Full course description
Starts October 19, 2015
It's been 100 years since New Hampshire held its first presidential primary, and the story of this preeminent political contest is packed with colorful personalities and interesting anecdotes. In this course you'll learn about the history of the presidential nomination process, the role New Hampshire plays in the media's coverage of elections and how the state is often a proving ground for unknown candidates and fledgling political operatives.
Through a combination of video lectures, interactive activities and online discussions, we will explore the unique qualities of New Hampshire's First-in-the-Nation presidential primary and its impact on how the United States picks its presidents.
Dante Scala and Andy Smith are go-to sources for anyone curious about New Hampshire's presidential primary. Journalists around the world have them on speed dial. The books they've written are must-reads for political junkies. They've spent decades pondering the who, what and why of the primary. Scala and Smith are also funny and adept at explaining complex electoral issues to a general audience.
This course is appropriate for political junkies of all ages, but we've included special materials for high school and middle school teachers who would like to use parts of this course in their classrooms.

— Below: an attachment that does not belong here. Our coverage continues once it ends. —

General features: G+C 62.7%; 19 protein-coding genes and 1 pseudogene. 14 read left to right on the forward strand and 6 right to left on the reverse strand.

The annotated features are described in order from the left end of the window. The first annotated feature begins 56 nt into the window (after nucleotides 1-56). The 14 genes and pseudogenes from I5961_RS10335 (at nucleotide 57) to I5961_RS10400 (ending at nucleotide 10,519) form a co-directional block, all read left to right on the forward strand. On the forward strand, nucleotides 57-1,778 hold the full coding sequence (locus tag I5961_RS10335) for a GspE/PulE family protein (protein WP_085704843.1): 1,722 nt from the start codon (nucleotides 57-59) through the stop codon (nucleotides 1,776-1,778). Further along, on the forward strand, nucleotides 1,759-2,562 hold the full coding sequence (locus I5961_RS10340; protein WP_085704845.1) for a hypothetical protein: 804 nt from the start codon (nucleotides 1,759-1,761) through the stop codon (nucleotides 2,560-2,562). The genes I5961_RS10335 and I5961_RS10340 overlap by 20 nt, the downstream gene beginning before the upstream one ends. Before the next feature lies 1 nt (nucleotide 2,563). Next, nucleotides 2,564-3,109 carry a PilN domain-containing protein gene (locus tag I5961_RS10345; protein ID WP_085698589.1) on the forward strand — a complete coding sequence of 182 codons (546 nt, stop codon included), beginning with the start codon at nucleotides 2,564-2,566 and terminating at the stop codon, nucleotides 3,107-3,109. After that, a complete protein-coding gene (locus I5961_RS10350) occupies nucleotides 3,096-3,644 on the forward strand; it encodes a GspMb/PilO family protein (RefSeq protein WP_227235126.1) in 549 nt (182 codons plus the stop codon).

Students who successfully complete the course will receive a certificate. In addition to online discussions, students will be invited to participate in real-time social media chats with the instructors. We may also host some face-to-face events in the fall.
Dante J. Scala
Associate Professor of Political Science
Dante J. Scala is an associate professor of political science at the University of New Hampshire. His research focuses on campaigns and elections, as well as campaign finance. He is a nationally recognized commentator on New Hampshire politics and presidential nomination contests.
Andrew E. Smith
Associate Professor of Practice in Political Science, and Director of the UNH Survey Center
Andrew E. Smith is an associate professor of practice in the department of political science at the University of New Hampshire. He also has been director of the University of New Hampshire Survey Center since 1999 and is nationally known for public opinion polling. His research focuses on elections, public opinion, and the presidential nomination process. He is co-author of an upcoming book on the New Hampshire primary.